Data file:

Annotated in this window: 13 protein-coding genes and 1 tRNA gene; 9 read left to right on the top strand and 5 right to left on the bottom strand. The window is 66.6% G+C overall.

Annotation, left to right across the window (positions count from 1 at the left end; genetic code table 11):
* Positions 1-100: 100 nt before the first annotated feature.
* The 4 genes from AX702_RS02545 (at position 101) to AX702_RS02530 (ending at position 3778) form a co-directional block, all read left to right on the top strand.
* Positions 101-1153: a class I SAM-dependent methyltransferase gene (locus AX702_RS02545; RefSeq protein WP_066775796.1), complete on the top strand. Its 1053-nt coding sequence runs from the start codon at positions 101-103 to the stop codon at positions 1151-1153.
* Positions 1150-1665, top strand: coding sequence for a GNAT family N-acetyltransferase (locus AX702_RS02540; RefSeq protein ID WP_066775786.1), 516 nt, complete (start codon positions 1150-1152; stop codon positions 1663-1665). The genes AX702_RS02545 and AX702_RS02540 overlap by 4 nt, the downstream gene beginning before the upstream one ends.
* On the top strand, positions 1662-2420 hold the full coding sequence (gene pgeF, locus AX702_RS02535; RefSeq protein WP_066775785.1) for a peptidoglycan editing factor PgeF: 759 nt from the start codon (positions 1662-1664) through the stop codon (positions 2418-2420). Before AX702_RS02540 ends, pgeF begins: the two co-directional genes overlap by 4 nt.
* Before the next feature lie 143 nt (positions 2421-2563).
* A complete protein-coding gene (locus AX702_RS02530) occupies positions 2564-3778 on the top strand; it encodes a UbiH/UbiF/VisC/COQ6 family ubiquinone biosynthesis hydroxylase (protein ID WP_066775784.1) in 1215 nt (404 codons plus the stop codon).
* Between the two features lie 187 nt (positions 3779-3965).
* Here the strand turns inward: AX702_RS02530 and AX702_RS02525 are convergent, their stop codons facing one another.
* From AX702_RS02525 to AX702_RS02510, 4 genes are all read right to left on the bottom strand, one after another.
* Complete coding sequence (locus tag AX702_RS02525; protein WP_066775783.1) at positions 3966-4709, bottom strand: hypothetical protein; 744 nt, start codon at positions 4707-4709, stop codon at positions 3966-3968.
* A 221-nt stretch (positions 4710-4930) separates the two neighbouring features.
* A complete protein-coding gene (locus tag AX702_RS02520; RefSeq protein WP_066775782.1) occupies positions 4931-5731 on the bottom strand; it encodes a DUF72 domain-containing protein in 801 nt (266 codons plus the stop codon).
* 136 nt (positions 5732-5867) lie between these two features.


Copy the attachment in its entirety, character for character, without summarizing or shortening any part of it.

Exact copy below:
Annotated in this window: 13 protein-coding genes and 1 tRNA gene; 9 read left to right on the top strand and 5 right to left on the bottom strand. The window is 66.6% G+C overall.

Annotation, left to right across the window (positions count from 1 at the left end; genetic code table 11):
* Positions 1-100: 100 nt before the first annotated feature.
* The 4 genes from AX702_RS02545 (at position 101) to AX702_RS02530 (ending at position 3778) form a co-directional block, all read left to right on the top strand.
* Positions 101-1153: a class I SAM-dependent methyltransferase gene (locus AX702_RS02545; RefSeq protein WP_066775796.1), complete on the top strand. Its 1053-nt coding sequence runs from the start codon at positions 101-103 to the stop codon at positions 1151-1153.
* Positions 1150-1665, top strand: coding sequence for a GNAT family N-acetyltransferase (locus AX702_RS02540; RefSeq protein ID WP_066775786.1), 516 nt, complete (start codon positions 1150-1152; stop codon positions 1663-1665). The genes AX702_RS02545 and AX702_RS02540 overlap by 4 nt, the downstream gene beginning before the upstream one ends.
* On the top strand, positions 1662-2420 hold the full coding sequence (gene pgeF, locus AX702_RS02535; RefSeq protein WP_066775785.1) for a peptidoglycan editing factor PgeF: 759 nt from the start codon (positions 1662-1664) through the stop codon (positions 2418-2420). Before AX702_RS02540 ends, pgeF begins: the two co-directional genes overlap by 4 nt.
* Before the next feature lie 143 nt (positions 2421-2563).
* A complete protein-coding gene (locus AX702_RS02530) occupies positions 2564-3778 on the top strand; it encodes a UbiH/UbiF/VisC/COQ6 family ubiquinone biosynthesis hydroxylase (protein ID WP_066775784.1) in 1215 nt (404 codons plus the stop codon).
* Between the two features lie 187 nt (positions 3779-3965).
* Here the strand turns inward: AX702_RS02530 and AX702_RS02525 are convergent, their stop codons facing one another.
* From AX702_RS02525 to AX702_RS02510, 4 genes are all read right to left on the bottom strand, one after another.
* Complete coding sequence (locus tag AX702_RS02525; protein WP_066775783.1) at positions 3966-4709, bottom strand: hypothetical protein; 744 nt, start codon at positions 4707-4709, stop codon at positions 3966-3968.
* A 221-nt stretch (positions 4710-4930) separates the two neighbouring features.
* A complete protein-coding gene (locus tag AX702_RS02520; RefSeq protein WP_066775782.1) occupies positions 4931-5731 on the bottom strand; it encodes a DUF72 domain-containing protein in 801 nt (266 codons plus the stop codon).
* 136 nt (positions 5732-5867) lie between these two features.